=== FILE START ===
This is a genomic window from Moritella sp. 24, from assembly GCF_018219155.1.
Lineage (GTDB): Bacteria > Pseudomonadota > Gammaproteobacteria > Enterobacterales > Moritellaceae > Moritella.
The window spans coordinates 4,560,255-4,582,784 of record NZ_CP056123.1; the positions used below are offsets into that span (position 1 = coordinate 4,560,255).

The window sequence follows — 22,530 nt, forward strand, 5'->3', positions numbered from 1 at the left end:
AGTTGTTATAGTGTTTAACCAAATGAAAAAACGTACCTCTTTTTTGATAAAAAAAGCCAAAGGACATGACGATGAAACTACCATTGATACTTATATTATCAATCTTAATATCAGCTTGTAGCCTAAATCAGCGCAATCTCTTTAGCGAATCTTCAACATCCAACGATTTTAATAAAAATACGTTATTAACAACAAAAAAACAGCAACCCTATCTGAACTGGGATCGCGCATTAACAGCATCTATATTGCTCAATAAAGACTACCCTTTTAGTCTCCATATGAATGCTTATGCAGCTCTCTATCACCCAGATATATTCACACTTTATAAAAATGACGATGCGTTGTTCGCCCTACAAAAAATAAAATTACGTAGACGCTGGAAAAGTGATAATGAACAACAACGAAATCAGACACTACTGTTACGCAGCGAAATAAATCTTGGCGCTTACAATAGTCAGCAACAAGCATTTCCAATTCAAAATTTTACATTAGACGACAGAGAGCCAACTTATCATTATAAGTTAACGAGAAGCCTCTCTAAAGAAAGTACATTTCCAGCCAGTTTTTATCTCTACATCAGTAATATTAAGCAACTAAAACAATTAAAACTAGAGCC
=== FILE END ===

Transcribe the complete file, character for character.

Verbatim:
This is a genomic window from Moritella sp. 24, from assembly GCF_018219155.1.
Lineage (GTDB): Bacteria > Pseudomonadota > Gammaproteobacteria > Enterobacterales > Moritellaceae > Moritella.
The window spans coordinates 4,560,255-4,582,784 of record NZ_CP056123.1; the positions used below are offsets into that span (position 1 = coordinate 4,560,255).

The window sequence follows — 22,530 nt, forward strand, 5'->3', positions numbered from 1 at the left end:
AGTTGTTATAGTGTTTAACCAAATGAAAAAACGTACCTCTTTTTTGATAAAAAAAGCCAAAGGACATGACGATGAAACTACCATTGATACTTATATTATCAATCTTAATATCAGCTTGTAGCCTAAATCAGCGCAATCTCTTTAGCGAATCTTCAACATCCAACGATTTTAATAAAAATACGTTATTAACAACAAAAAAACAGCAACCCTATCTGAACTGGGATCGCGCATTAACAGCATCTATATTGCTCAATAAAGACTACCCTTTTAGTCTCCATATGAATGCTTATGCAGCTCTCTATCACCCAGATATATTCACACTTTATAAAAATGACGATGCGTTGTTCGCCCTACAAAAAATAAAATTACGTAGACGCTGGAAAAGTGATAATGAACAACAACGAAATCAGACACTACTGTTACGCAGCGAAATAAATCTTGGCGCTTACAATAGTCAGCAACAAGCATTTCCAATTCAAAATTTTACATTAGACGACAGAGAGCCAACTTATCATTATAAGTTAACGAGAAGCCTCTCTAAAGAAAGTACATTTCCAGCCAGTTTTTATCTCTACATCAGTAATATTAAGCAACTAAAACAATTAAAACTAGAGCC